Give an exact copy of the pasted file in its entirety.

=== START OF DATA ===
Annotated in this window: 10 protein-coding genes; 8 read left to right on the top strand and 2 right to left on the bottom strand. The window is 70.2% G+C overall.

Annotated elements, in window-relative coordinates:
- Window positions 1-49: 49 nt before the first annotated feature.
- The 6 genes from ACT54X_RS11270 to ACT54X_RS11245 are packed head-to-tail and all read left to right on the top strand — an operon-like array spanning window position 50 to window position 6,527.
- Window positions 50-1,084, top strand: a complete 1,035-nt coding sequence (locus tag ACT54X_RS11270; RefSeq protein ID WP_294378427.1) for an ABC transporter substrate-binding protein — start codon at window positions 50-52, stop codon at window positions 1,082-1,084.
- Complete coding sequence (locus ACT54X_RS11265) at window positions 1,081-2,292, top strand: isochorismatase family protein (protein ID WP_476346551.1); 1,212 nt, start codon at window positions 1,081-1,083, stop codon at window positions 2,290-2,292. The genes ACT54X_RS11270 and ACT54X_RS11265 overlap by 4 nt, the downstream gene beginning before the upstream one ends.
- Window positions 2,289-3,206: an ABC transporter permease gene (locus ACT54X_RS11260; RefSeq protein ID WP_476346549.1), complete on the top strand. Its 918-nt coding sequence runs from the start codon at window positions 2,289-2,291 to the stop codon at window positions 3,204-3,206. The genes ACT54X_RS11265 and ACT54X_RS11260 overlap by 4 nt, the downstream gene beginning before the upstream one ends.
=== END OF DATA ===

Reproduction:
Annotated in this window: 10 protein-coding genes; 8 read left to right on the top strand and 2 right to left on the bottom strand. The window is 70.2% G+C overall.

Annotated elements, in window-relative coordinates:
- Window positions 1-49: 49 nt before the first annotated feature.
- The 6 genes from ACT54X_RS11270 to ACT54X_RS11245 are packed head-to-tail and all read left to right on the top strand — an operon-like array spanning window position 50 to window position 6,527.
- Window positions 50-1,084, top strand: a complete 1,035-nt coding sequence (locus tag ACT54X_RS11270; RefSeq protein ID WP_294378427.1) for an ABC transporter substrate-binding protein — start codon at window positions 50-52, stop codon at window positions 1,082-1,084.
- Complete coding sequence (locus ACT54X_RS11265) at window positions 1,081-2,292, top strand: isochorismatase family protein (protein ID WP_476346551.1); 1,212 nt, start codon at window positions 1,081-1,083, stop codon at window positions 2,290-2,292. The genes ACT54X_RS11270 and ACT54X_RS11265 overlap by 4 nt, the downstream gene beginning before the upstream one ends.
- Window positions 2,289-3,206: an ABC transporter permease gene (locus ACT54X_RS11260; RefSeq protein ID WP_476346549.1), complete on the top strand. Its 918-nt coding sequence runs from the start codon at window positions 2,289-2,291 to the stop codon at window positions 3,204-3,206. The genes ACT54X_RS11265 and ACT54X_RS11260 overlap by 4 nt, the downstream gene beginning before the upstream one ends.